Eighty percent of students starting community college in California take at least one remedial course, according to a new Public Policy Institute of California (PPIC) report.
Remediation “fails” students, according to the report. Only 16 percent will earn a two-year degree in six years; 24 percent transfer to a four-year college or university.
Math is the greatest barrier: 65 percent of students are assigned to “developmental” math: Most start at least two levels below the college level. Only about 27 percent of remedial math students go on to complete a college math course with a grade of C or better.
In addition, 54 percent enroll in “developmental” English. Less than half will pass a college-level English class.
Students earn no credit, since they’re not doing college-level work. For those who stick with it — about half do not — it takes a year or more.
Most of the state’s community colleges are trying alternatives, such as aligning remedial courses with students’ programs of study or compressing two-semester sequences into a single semester, reports the PPIC. (I think alignment means letting students with un-mathy majors take statistics instead of algebra.)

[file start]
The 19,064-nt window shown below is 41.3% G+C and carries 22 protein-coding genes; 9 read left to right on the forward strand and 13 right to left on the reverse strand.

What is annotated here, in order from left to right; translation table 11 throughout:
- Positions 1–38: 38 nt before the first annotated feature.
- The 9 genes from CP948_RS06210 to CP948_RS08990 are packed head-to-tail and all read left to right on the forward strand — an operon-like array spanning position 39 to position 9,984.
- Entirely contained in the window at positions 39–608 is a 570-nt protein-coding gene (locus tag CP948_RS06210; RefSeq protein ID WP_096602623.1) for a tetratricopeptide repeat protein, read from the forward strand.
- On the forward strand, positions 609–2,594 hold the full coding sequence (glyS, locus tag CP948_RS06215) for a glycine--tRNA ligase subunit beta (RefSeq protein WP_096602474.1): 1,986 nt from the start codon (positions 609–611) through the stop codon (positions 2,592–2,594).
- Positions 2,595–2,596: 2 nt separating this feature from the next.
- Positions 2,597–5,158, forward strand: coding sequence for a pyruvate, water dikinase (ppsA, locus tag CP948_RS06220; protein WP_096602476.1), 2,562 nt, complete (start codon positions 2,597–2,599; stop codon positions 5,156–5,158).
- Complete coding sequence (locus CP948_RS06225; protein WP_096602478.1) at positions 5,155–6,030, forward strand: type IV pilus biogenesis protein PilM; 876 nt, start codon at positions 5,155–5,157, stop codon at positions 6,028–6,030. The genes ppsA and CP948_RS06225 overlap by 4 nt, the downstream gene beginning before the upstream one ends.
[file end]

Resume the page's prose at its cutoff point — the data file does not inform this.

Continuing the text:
Florida’s state colleges and universities let students skip remediation, even if their placement scores are low, if they think they can handle college-level courses. Colleges have added online labs and tutoring to help.
Perhaps all colleges should go “Full Florida,” writes Matt Reed, who blogged as “community college dean,” in Inside Higher Ed.
Remedial enrollments dropped by half, reports the Sun-Sentinel. Pass rates in entry-level college classes dropped slightly or held steady.
“Pass rates in developmental classes increased significantly,” Reed’s colleagues tell him. They think it’s because students are there by choice.
There’s something fundamentally broken about developmental education . . . Forcing students who have had bad experiences in a given subject to start by re-taking material they’ve had before, on their own dime, with no credit towards graduation, is a motivation-killer.
Most students who earned A’s and B’s in high school require remedial help in community college, according to a survey of 70,000 community-college students. Forty percent of A students and 60 percent of B students were unprepared for college work in math, English or both.
Less than a third of community college students earned a two-year degree after six years, reports the National Student Clearinghouse. One in 10 complete a four-year degree.